Instead of looking at marketing graphs you really should look at proper efficiency testing that tests at multiple load levels, like Cybenetics efficiency testing which tests at 10% increments up to 110%.
And also the efficiency graph for the HX750i
3 hours ago, ddennis002 said:
You system full load will probably draw around 600W assuming you OC the gpu and CPU. So you would want to be in that 40-50% load range. IF you don't care about $30-40 extra on you power bill a year then 850w would be more then enough to handle your system under full load conditions.
I'm going to go with the load value of 600W since that is what you specified...
At 115V AC mains with a load of 600W there is only 0.2% difference in efficiency between the HX1200i and HX750i (91.054% vs 90.847%) [Source: Cybenetics]. That's 1.2W difference at 600W load. Over the course of 1 year, running the system at full load 24/7, that's a difference of approximately 10kWH, or around about $2-$3 varying slightly depending on electricity prices. Keep in mind you have to pay an extra $90 for the higher wattage HX1200i over the HX750i based on current prices on Newegg. So if you run the system at full load 600W 24/7 it would take you 30+ years before you start seeing a return on the higher upfront cost of the higher wattage unit.
3 hours ago, ddennis002 said:
A larger psu can keep heat down because its load is lower and this in turn will keep the fan noise down or off if the psu supports 0% fan speed.
That's not how that works. The higher wattage unit does not run cooler because it's at a lower percentage of its maximum rated load.
Basic theory: Two PSUs with 91% efficiency at 500W load. Since both PSUs have the same efficiency they are both drawing 550W AC from the mains and providing 500W to the system, with the remaining 50W being wasted as heat due to efficiency losses. Both PSUs have 50W of heat to dissipate regardless of what their maximum rated load is.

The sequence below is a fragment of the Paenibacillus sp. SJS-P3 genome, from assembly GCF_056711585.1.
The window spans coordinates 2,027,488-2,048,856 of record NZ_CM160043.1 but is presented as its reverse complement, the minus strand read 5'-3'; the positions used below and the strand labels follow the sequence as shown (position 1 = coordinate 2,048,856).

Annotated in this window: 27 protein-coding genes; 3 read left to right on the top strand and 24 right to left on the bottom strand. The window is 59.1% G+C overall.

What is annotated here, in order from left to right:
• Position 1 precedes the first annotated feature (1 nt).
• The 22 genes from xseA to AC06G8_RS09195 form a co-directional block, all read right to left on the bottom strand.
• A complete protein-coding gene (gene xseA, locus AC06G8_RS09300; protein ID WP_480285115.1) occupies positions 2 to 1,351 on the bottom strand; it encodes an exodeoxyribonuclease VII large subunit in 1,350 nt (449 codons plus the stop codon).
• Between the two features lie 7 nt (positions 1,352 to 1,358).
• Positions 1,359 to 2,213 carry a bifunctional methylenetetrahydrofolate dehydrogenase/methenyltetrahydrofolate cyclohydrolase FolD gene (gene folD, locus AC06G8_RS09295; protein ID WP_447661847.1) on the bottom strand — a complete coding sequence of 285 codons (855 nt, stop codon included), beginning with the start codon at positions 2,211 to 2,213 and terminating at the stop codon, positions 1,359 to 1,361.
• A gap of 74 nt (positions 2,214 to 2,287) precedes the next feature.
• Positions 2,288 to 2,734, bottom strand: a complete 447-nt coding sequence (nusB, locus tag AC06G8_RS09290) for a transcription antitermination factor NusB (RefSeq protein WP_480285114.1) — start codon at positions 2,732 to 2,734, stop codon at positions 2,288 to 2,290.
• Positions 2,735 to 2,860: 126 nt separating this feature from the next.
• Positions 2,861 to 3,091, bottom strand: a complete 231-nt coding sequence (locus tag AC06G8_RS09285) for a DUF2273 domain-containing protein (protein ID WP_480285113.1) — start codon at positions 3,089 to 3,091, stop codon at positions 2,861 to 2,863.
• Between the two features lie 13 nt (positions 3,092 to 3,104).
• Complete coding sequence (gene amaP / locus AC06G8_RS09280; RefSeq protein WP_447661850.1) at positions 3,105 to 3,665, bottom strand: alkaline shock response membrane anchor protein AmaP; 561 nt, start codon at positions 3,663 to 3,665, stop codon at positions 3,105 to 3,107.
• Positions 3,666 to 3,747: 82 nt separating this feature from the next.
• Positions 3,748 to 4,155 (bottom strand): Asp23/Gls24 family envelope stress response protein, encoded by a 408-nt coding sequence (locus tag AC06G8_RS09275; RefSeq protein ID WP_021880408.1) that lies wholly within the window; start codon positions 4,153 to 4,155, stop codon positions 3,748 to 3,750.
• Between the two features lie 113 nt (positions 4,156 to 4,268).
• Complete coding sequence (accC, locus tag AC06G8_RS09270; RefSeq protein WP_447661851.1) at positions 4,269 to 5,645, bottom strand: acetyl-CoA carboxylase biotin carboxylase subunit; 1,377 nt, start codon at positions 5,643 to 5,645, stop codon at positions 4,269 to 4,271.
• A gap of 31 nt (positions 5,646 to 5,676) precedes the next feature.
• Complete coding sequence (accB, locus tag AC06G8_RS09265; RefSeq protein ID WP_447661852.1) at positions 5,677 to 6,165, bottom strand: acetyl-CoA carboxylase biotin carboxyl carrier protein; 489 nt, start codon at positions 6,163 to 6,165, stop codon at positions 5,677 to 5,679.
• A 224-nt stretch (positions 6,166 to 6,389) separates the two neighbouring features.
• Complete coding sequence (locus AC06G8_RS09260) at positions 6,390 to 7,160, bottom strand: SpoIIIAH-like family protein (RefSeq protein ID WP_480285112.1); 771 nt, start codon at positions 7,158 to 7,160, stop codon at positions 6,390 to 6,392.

The differences start to come in to play are when in order to keep higher wattage units cool under their maximum rated load they might use a different design, use larger heatsinks, or use a fan that spins at a higher RPM or a more aggressive fan profile.
The Corsair HXi series PSUs use very good fans with a sophisticated fan controller. According to Cybenetics testing at 600W load the HX750i spins its fan at 840RPM and noise measured at 20dBa (virtually inaudible and under the sound floor of most rooms). The HX1200i at 600W load spins its fan at 750RPM with noise measured at 19dBa (virtually inaudible and under the sound floor of most rooms). Besides, at 600W load the PSU is going to be the quietest thing in the system with GPU and CPU fans needing to run at much higher RPMs to keep them cool under load.
There's not going to be any difference between the two in regards to fan noise.
TLDR; The 750W and 1200W are both the same in terms of noise and efficiency. Buying a higher wattage than you need does not make your system more efficient and it does not make it quieter.